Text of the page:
Grandma’s refrigerator held the key to Sunrise Fresh's success
Who knows what you’re going to find in the back of grandma’s refrigerator.
For the people who run Sunrise Fresh Dried Foods, it turned out to be the key to the success of the Stockton, CA-based family-owned farm and vertically integrated dried fruit manufacturer.
The story goes that in 1996 Jim Samuel and Ernie Podesta were operating their family’s farm and fresh cherry packer and maraschino cherries facility. Ernie wanted to find new uses for cherries deemed not high-enough grade for the fresh market.
And with declining sales in the maraschino cherries market, the two men thought of drying cherries by using two old screen doors and sun-drying them over a period of time. Then they packed the dried cherries and put them in the back of grandma’s refrigerator.
Seven years later, in 2003, Jim Samuel found the dried cherries in the refrigerator, saw they were still good, and along with his wife Jane, they realized they were on to something big in the fast-growing dried fruit market and created Sunrise Fresh.
Today, the company is the nation’s largest producer of unsweetened dried cherries as well as a major supplier of dried apples, peaches, pears and blueberries. All told, the company offers more than 200 variations of these five fruits. About 50 percent of the company’s business is in bulk food to food manufacturers making bars and trail mix, another 30 percent is in private label and 20 percent comes from its own brand sold exclusively at Amazon.com.
“In 2003, we started by producing about 40,000 pounds of fresh cherries a year and today we produce more than 25 million pounds annually,” said Case Samuel, the company’s chief sales officer and a fourth-generation owner along with his brothers Jake, the CEO of the company and Zach, the farm manager. “From there, Sunrise Fresh was created on the premise of providing a quality dried fruit that’s good for our family, good for the consumer and good for the grower.”
Case Samuel adds that the company’s big break came in 2012, when then-First Lady Michelle Obama began promoting a child nutrition program for schools and, for the first time, products that featured added sugars were identified as potentially harmful for children.
“People started to read labels and that really helped us get exposure with those consumers looking to cut down on added-sugar and preservatives,” he said. “Everything we manufacture is a better-for-you product, meaning all dried fruits we make are single ingredient. With today’s trends of better-for-you snacking options, and the American and global consumer putting health at the forefront of their purchasing power, we have seen our sales increase by 400 percent year over year for the past four years running.”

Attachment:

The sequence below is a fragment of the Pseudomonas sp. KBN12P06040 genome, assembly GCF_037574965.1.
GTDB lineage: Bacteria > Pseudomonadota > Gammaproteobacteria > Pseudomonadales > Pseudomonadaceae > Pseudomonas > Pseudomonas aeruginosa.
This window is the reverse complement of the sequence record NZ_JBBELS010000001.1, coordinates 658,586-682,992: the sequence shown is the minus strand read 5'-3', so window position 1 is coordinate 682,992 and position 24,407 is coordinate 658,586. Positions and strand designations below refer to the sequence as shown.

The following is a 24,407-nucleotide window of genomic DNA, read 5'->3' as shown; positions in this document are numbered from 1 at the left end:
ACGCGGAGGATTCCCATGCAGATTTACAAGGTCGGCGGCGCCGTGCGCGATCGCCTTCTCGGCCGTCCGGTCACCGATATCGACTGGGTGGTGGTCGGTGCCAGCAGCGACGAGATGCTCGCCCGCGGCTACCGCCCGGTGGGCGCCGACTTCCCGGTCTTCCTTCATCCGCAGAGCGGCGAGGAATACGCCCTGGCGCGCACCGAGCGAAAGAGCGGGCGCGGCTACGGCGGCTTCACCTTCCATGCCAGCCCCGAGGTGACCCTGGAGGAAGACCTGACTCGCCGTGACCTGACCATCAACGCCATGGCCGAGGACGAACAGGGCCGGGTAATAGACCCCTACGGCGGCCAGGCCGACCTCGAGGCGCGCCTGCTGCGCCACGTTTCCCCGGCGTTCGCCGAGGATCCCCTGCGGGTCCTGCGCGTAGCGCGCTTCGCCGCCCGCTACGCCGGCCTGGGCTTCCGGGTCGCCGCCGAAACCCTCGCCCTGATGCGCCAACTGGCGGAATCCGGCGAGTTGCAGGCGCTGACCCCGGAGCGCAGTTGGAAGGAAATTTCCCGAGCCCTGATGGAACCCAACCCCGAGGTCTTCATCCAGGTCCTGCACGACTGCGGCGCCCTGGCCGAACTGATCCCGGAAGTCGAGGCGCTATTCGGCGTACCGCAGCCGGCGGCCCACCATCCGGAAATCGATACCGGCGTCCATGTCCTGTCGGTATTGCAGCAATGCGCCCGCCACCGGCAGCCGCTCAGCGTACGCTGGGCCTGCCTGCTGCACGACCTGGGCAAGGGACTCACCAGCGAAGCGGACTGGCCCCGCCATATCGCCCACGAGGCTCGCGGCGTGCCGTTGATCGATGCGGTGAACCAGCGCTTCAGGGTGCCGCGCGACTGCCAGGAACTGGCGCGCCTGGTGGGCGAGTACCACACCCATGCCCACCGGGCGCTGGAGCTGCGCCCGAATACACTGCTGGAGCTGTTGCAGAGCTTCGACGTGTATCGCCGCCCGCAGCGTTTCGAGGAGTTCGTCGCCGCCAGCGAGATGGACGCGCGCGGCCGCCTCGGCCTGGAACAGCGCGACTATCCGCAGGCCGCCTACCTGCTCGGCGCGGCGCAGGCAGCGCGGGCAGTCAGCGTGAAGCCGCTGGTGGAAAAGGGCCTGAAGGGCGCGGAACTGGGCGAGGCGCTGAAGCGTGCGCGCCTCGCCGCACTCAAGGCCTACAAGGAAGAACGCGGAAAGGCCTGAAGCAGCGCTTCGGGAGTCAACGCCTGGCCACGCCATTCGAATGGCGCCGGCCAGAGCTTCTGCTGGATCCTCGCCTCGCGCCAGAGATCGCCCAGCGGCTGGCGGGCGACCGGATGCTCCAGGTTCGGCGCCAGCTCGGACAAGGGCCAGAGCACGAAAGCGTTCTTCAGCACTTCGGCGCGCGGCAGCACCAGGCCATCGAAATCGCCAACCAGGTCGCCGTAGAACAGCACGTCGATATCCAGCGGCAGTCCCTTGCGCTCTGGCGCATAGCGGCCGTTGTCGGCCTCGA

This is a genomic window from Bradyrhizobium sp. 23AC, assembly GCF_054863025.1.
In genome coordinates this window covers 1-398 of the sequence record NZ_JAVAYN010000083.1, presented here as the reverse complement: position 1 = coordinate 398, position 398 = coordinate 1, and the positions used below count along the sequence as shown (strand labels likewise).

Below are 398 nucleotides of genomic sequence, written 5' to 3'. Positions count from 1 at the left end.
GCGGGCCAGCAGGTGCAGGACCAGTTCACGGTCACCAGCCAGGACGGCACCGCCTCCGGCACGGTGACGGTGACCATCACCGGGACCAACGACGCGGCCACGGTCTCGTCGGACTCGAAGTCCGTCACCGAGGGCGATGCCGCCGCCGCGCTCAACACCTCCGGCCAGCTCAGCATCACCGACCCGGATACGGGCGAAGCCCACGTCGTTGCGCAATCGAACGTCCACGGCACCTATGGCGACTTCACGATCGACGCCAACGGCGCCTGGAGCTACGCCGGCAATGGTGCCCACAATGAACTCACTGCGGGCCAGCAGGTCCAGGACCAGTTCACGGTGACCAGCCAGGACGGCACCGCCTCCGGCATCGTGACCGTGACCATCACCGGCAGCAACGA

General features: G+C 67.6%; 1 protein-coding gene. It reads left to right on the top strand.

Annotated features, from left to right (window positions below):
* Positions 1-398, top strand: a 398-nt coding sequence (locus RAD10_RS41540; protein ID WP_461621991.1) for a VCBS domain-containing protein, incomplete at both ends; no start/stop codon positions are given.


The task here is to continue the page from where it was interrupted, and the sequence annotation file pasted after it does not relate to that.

Case Samuel notes that being vertically integrated means big chain stores and buyers can completely trust supply chain. “With a 72 forced-air tunnel dry yard and 60,000 square-foot processing facility, we have the ability to process 5 million pounds of dried unsweetened cherries on a single shift year around. And that does not include our apples, blueberries, peaches and pears. With control of the fruit from the fields, to drying to processing to bagging to shipping, we can ensure a steady supply of better-for-you snacking and ingredient options year-round.
“With our fruit being dried from fresh and never being frozen, in less than 24 hours from harvest, we ensure the highest quality fruit at affordable prices to food manufacturers and direct-to-consumer on Amazon.”
Case Samuel thinks the upcycled fruit movement, where food is made with ingredients that otherwise would not have gone to human consumption, according to the Upcycled Food Association, is driving sales too. “Our cherries and blueberries are certified upcycle,” he said. “We were able to save about 15 million pounds of fresh cherries and, overall, 30 million pounds of fruit from being thrown away this year. Today, more consumers care about how they can save the environment and our fruit check all of those boxes.”
Also, he says that the COVID pandemic put better-for-you snacking top-of-mind. “We have complete clarity of our supply chain and when you buy our fruit buying just fruits, no sugars or preservatives or red dye No. 4,” he said.
Company officials expect to be aggressive in the future, with plans in the works to build a state-of-the-art plant within five years that will increase capabilities by at least 200 percent.
“With Jim and Jane stepping back to let Jake, Zach and me run the company, we plan to break ground on a 200,000 square-foot processing facility to meet market demand and growth,” he said.
“The agriculture industry is only growing more competitive and climate change and unstable markets are effecting harvest year in and year out. Sunrise Fresh wants to be the solution to many grower needs. Produce farmers do not want to see their fruits thrown away and Sunrise Fresh is here to change that.”